Jean Fabris has confirmed the authenticity of this painting.
"...what Vermeer did for Delft, Piranesi for Rome, Guardi and Canaletto for Venice, and Whistler for London," the French critic Edmond Jaloux wrote in 1925, "Maurice Utrillo has done for all of Paris" (E. Jaloux, L'Art Vivant, Paris, 1925; quoted in A. Tabarant, Utrillo, Paris, 1926, p. 236). Jaloux's comment, of course, is exaggerated: the Impressionists had already made Paris and its environs the subject of their painting, from the flâneurs of Degas and Caillebotte to Monet's Gare Saint-Lazare series and Pissarro's views of the grands boulevards. But by 1925, Utrillo had become the acknowledged master of the Parisian cityscape, the artist most closely associated by critics and the public with the heart and pulse of the city.
Utrillo painted the French capital throughout his life, specializing in the quaint streets and charming houses of Montmartre, as had Bonnard, Degas, Picasso, Steinlen, van Gogh, and Utrillo's mother, Suzanne Valadon, before him. Montmartre was not only a hub for artists' studios in the fin-de-siècle--among which Picasso's atelier in the legendary Bateau-Lavoir is perhaps the best known--but had furthermore achieved a certain notoriety as the archetypal site of the Parisian bohème. However, it was not the large cabarets, commercial café-concerts and music-halls of the quarter to which Utrillo was drawn, but the small family-owned businesses and tiny backstreets winding up and down la butte, lending a certain authenticity to Montmartre as a small village conceptually distant in time, if not physical proximity, from the booming metropolis.
Utrillo's reputation was grounded in the belief that traditional village life maintains an organic link with the past, a notion of authenticity that critics in turn likened to the artist's style and his carefully constructed naïveté. As Jaloux went on to comment:
Perhaps one is at first surprised by a certain naïveté in his manner of painting, by a certain simplicity in his way of feeling... In point of fact, naïveté and ingeniousness are more apparent than real, however, for one has only to examine with care a canvas by Utrillo to see to what extent one is dealing with a true painter; that is to say, an artist possessing a subtle, varied, and complex sense of color, and making use of admirable materials with which he imparts something magnificently luxurious to the dejected, desperate aspects of modern life. (Quoted in ibid., p. 234)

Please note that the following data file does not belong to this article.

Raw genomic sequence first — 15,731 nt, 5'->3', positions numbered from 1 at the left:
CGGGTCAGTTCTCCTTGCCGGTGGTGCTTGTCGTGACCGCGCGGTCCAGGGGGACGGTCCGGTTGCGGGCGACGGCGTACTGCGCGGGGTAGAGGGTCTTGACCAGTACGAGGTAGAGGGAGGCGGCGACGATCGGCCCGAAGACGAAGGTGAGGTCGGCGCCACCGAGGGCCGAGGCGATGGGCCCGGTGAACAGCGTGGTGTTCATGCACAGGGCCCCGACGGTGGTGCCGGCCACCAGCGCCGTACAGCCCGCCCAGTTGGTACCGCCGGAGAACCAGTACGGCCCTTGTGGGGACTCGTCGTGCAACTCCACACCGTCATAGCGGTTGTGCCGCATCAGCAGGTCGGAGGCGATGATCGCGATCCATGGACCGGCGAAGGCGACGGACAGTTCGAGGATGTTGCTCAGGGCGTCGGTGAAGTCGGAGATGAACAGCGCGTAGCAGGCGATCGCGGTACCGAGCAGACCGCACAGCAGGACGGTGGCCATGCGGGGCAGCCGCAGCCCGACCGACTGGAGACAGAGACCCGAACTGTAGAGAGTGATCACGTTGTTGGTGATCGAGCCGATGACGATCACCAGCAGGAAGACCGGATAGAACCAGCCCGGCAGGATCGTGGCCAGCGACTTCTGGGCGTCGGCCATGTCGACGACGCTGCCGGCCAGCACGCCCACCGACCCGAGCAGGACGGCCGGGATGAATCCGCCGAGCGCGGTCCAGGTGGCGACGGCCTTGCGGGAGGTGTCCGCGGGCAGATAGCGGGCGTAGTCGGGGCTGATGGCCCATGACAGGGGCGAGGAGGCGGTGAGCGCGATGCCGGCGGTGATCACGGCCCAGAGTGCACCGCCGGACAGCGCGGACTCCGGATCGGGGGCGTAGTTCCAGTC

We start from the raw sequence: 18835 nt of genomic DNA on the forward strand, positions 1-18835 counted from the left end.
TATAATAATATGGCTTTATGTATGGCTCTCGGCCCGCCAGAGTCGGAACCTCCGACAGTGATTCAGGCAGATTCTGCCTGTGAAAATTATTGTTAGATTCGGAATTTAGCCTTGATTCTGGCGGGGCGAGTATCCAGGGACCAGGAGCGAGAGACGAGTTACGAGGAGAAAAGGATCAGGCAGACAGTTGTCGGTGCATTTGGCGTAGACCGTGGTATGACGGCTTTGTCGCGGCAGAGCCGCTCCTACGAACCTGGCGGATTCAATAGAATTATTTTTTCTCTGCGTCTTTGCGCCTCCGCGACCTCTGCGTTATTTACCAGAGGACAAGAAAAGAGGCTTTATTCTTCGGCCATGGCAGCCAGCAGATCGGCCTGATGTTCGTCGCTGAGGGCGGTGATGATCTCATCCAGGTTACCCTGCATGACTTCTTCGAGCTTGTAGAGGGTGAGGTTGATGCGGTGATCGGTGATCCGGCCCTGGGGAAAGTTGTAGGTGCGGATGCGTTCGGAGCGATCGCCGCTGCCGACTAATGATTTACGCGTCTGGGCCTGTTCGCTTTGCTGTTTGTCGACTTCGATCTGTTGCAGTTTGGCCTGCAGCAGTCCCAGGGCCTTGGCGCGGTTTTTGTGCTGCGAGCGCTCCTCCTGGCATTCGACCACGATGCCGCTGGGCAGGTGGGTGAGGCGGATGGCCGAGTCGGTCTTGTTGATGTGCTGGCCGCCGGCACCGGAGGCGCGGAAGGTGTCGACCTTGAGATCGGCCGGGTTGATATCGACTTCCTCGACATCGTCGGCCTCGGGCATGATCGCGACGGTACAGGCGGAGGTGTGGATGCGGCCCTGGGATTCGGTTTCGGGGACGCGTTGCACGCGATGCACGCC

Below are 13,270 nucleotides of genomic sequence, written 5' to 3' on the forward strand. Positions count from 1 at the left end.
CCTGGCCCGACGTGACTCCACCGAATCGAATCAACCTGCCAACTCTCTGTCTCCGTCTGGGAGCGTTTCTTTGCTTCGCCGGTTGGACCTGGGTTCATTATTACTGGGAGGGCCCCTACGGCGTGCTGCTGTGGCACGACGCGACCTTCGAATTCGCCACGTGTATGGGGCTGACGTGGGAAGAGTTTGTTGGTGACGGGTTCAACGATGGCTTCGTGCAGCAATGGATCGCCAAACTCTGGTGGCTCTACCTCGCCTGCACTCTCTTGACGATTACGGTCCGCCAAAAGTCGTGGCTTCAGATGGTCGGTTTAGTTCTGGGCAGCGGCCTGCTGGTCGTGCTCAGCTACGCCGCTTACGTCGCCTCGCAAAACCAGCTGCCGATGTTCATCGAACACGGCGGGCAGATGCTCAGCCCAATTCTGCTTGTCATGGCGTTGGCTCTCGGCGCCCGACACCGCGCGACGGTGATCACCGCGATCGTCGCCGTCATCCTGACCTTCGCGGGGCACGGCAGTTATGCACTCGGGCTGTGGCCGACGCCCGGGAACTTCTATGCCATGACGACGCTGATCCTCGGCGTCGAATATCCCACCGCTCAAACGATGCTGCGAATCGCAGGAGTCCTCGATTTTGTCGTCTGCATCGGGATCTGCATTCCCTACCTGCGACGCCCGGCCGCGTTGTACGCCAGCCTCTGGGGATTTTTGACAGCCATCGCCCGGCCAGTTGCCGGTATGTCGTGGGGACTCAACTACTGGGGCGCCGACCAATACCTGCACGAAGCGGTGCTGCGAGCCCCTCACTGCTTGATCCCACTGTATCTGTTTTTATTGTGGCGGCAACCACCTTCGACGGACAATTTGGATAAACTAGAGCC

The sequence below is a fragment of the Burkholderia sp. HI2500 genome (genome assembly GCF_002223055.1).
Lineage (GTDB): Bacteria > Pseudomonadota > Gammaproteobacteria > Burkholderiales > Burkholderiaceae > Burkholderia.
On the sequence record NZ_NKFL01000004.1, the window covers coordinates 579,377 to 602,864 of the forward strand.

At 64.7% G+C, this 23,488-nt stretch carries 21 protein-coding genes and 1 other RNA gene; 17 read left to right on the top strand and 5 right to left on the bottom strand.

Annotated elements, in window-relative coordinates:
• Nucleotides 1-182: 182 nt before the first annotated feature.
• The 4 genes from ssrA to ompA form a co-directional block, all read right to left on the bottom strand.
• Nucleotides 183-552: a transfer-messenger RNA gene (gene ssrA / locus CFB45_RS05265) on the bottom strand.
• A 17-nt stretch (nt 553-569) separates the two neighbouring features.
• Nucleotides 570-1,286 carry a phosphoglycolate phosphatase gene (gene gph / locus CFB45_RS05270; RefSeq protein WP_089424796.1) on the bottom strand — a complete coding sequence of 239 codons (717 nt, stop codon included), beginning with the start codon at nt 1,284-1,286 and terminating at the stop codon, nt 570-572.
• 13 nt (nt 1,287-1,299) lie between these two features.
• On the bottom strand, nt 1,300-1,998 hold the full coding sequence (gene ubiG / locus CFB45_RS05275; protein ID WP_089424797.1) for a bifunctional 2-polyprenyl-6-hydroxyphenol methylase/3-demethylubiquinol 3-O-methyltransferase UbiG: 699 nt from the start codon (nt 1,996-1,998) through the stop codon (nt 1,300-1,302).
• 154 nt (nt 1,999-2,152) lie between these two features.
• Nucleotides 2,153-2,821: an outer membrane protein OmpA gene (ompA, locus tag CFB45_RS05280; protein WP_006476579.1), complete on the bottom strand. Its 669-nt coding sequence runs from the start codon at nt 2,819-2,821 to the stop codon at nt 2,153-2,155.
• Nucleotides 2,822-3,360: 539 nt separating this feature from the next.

In Jaloux's opinion, Utrillo's work represented a salubrious response to urban poverty and social decay in the working-class faubourg of Montmartre: an attempt within painting to restore a sense of quiet beauty to the marginal quarters of the city, and thus to retrieve a way of life which the expansion of capital had debased. In the words of the regionalist writer André Chamson:
Utrillo's work depicts the resurgence of an almost abolished world...a resurgence which becomes all the more poignant as one becomes aware that his is a world in which preceded the war... A world both obsolete and calm, tragic now for having been so close to the catastrophe of war, a world which orders itself entirely around the church and the small village hall. (A. Chamson, "Les oeuvres récentes d'Utrillo," Formes, 1930, pp. 5-6; quoted in R. Golan, Modernity & Nostalgia: Art and Politics in France Between the Wars, New Haven, 1995, p. 49)
In this reading, the sense of Utrillo's "stylelessness," or rather, the accent placed on his mastery of a single pictorial idiom, was tied to a broader discourse about social and cultural continuity in an era of transformation. Indeed, critics were quick to observe that the broad outlines of Utrillo's approach to painting had not changed appreciably over the course of his career, as a comparison between Rue de l'Abreuvoir and a work painted twenty-five years earlier suggests. Thus Robert Rey, writing in L'Amour de l'Art the same year as Jaloux, insisted on the "spirit of continuity which animates this diverse oeuvre," and the "almost severe logic of his evolution" (R. Rey, "Utrillo," L'Amour de l'Art, 1925; quoted in A. Tabarant, op. cit., p. 238). What had changed, however, was the hierarchy of social values attending the reception of modern art in France. In contrast to the machine aesthetic of Léger and the Purists, Utrillo's art seemed to promise stability and a return to solid traditions in the wake of World War I--traditions tied to the land and to age-old family values. As Romy Golan has brilliantly analyzed this retour à l'ordre in French art of the 1920s and 1930s, the reactionary ideology of the terrien--of rootedness in the soil and tradition--was an attempt to structure social life in postwar France and to construct a new sense of community and national identity. As the achievements of first-generation modernists were decisively revised, the names of painters like Utrillo, Dunoyer de Segonzac, and Vlaminck gained new prominence. Utrillo's art was the subject of numerous articles and monographs throughout this period, while Vlaminck, the audacious colorist of the Fauve years (see lot 125), had transformed himself into a celebrated and commercially successful regionalist painter whose dark palette appeared to spring from the depths of the French soil itself. The restless spirit of modernity had given way to a sense of nostalgia for a lost, irretrievable past.